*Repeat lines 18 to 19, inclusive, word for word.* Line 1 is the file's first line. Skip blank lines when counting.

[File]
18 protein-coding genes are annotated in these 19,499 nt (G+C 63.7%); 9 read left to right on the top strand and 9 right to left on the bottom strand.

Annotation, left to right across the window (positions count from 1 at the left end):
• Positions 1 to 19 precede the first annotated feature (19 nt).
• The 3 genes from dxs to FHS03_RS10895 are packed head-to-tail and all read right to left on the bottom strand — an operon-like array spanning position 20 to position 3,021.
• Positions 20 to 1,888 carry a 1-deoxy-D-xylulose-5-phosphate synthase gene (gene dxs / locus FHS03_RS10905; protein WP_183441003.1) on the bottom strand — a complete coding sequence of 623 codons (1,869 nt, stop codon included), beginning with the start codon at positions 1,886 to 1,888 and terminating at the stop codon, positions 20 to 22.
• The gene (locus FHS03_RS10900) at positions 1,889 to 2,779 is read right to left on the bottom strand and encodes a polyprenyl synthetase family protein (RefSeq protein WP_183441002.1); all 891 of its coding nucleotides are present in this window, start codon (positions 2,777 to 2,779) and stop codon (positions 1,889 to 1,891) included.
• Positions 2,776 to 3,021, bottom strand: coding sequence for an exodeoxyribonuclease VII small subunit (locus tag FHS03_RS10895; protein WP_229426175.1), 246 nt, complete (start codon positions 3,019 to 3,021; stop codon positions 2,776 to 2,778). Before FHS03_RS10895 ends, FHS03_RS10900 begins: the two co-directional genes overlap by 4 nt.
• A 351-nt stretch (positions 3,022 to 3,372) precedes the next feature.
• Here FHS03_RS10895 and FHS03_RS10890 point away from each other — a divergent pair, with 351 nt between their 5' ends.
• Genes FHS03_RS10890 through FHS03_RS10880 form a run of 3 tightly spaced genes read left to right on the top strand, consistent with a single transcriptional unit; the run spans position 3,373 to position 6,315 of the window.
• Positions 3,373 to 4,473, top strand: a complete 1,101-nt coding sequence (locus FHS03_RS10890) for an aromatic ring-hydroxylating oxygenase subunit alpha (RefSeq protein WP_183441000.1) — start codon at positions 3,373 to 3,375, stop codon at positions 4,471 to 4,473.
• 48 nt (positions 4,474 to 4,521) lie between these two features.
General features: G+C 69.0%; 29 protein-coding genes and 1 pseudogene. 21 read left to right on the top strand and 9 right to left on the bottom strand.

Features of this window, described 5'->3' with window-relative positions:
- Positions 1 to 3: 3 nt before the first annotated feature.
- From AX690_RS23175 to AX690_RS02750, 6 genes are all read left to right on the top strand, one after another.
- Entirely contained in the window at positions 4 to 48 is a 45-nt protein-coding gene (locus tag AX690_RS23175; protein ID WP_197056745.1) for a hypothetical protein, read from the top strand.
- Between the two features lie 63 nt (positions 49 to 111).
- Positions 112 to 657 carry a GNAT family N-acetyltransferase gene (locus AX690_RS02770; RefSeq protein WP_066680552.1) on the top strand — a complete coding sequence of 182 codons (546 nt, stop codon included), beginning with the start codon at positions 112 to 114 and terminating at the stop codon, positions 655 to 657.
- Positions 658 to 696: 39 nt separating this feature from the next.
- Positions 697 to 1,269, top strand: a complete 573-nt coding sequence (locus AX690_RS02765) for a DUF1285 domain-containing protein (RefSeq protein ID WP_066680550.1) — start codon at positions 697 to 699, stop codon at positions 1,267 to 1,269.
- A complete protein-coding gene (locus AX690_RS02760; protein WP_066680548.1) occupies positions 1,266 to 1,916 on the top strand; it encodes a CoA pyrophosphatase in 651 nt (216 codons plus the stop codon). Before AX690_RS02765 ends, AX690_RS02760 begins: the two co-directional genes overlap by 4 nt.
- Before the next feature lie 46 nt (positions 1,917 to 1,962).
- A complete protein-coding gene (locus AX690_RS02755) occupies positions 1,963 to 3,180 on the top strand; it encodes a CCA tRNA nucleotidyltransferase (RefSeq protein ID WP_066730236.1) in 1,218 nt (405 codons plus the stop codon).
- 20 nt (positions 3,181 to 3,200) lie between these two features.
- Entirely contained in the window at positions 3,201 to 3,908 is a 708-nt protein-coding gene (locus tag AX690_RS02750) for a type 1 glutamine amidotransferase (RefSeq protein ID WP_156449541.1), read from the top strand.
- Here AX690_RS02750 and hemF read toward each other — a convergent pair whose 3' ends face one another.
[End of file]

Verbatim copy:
- Between the two features lie 63 nt (positions 49 to 111).
- Positions 112 to 657 carry a GNAT family N-acetyltransferase gene (locus AX690_RS02770; RefSeq protein WP_066680552.1) on the top strand — a complete coding sequence of 182 codons (546 nt, stop codon included), beginning with the start codon at positions 112 to 114 and terminating at the stop codon, positions 655 to 657.